- In the Order, which sets out the terms and conditions for the distribution of Category C national news specialty services, the Commission stated the following:
When negotiating a wholesale rate for any of the programming services based on fair market value,Footnote 2 the distribution licensee shall take into consideration the following factors:
- historical rates;
- penetration levels and volume discounts;
- the packaging of the service;
- rates paid by unaffiliated BDUs for the programming service;
- rates paid for programming services of similar value to consumers;
- the number of subscribers who subscribe to a package in part or in whole due to the inclusion of the programming service in that package;
- the retail rate charged for the service on a stand-alone basis; and
- the retail rate for any packages in which the service is included.
- Additionally, in Broadcasting Decision 2012-208, the Commission stated that it would view unit pricing for a programming service as commercially unreasonable if it had the effect of making flexible packaging options commercially unviable or resulted in the offering of programming services by a company using its market dominance in such a way as to insulate it completely from the effect of consumer choice. The Commission emphasized that a balance must be struck between allowing a BDU to provide its subscribers with more choice and flexibility and providing programming undertakings with reasonable and predictable levels of revenue for their programming services.
Positions of parties
Final offer submissions
- SNN proposed a variable rate card under which the rate for the service would vary depending on whether it was offered in a lesser or higher penetration tier or on the basic service. It argued that its rate card was reasonable as it provided an incentive for BDUs to opt for wide distribution of SNN and was flexible in terms of distribution should packaging change over time, while giving it a fair chance to become successful.
- SNN argued that it was not appropriate to compare SNN to services that benefit from a broadcast network for repeat programming as it produces 100% Canadian content without the help of such a network. Finally, SNN submitted that viewership data was not a valid test of market value since SNN was a new channel with significant distribution problems that had led to a low level of awareness of the service, noting that it had only 40% average distribution while its competitors were in 100% of households.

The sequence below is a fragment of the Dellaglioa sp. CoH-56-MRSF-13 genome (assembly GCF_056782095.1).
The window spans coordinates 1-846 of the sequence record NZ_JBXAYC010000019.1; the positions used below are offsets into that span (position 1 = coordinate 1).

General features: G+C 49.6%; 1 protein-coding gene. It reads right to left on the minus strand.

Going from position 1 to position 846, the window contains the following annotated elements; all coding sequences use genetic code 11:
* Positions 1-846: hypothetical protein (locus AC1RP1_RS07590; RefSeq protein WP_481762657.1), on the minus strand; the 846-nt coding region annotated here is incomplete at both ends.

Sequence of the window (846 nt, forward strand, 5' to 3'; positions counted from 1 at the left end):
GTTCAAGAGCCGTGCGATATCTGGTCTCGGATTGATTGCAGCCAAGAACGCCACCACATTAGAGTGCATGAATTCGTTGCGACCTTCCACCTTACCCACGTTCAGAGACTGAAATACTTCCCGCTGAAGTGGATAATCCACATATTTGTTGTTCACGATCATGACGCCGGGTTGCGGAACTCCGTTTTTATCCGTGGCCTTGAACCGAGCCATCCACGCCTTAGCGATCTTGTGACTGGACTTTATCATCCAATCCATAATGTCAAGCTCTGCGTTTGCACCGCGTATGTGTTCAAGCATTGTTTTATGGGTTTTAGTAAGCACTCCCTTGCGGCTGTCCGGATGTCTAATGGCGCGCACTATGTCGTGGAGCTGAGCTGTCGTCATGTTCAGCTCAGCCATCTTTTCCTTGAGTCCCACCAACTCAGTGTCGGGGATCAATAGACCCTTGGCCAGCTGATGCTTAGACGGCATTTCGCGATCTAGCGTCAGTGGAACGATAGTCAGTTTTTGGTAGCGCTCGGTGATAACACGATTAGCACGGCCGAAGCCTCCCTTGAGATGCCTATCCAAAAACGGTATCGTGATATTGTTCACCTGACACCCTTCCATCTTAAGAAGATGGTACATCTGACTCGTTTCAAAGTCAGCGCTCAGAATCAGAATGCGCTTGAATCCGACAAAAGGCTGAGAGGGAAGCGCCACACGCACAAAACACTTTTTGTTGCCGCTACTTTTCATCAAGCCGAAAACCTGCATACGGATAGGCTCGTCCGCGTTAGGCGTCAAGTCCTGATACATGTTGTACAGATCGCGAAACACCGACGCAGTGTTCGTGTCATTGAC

- For its part, Rogers proposed basic and discretionary rates, with a performance-based increase tied to SNN’s average minute audience. Rogers argued that its proposed rates would greatly exceed the average wholesale rate that SNN received from all BDUs in Canada. Rogers also noted that its proposed discretionary rate for SNN would significantly exceed the current negotiated 2014 rate and the contracted 2015 rate, which were mutually agreed upon by the parties and represented far more than the fair market value when examined in the context of the factors identified in the Order.
- Finally, Rogers argued that its proposal was consistent with the rates it pays for services of similar value to consumers. Specifically, Rogers provided a chart comparing payments per viewing hour that it makes for other popular news services and submitted set-top-box data that showed that SNN consistently ranked at or near the bottom of audience viewing levels, regardless of packaging.
- SNN stated that Rogers’ offer was detrimental to SNN and inconsistent with the Category C news framework. SNN further argued that it needed a penetration-based rate card to anticipate changes in distribution in the future, including those potentially forthcoming in the Commission’s ongoing television policy review. Finally, SNN argued that Rogers’ proposed rates were below the average paid for Canadian news services.
- Rogers’ replied that SNN was proposing wholesale rates that would far exceed fair market value for its service. Rogers also argued that the fact that third-party BDUs did not offer SNN in high-penetration packages or that subscriber penetration levels for SNN were low were matters irrelevant to the current bilateral dispute because SNN was being distributed in high-penetration packages to Rogers customers.
Commission’s analysis and decision
- Based on the facts of this case and the current regulatory framework, the Commission considers it appropriate to focus on the following factors, which it deems most relevant to an assessment of the commercial reasonableness of the proposals:
- historical rates;
- rates paid by unaffiliated BDUs for the programming service;
- rates paid for programming services of similar value to consumers; and
- the number of subscribers who subscribe to a package in part or in whole due to the inclusion of the programming service in that package.
- In addition, the Commission has examined whether the proposals are consistent with the public policy objectives set out the Category C news framework, the Order and Broadcasting Decision 2012-208, including those of providing the programming service with the financial means to meet its programming commitments, while also providing the BDU with packaging flexibility and the ability to respond to consumer choice.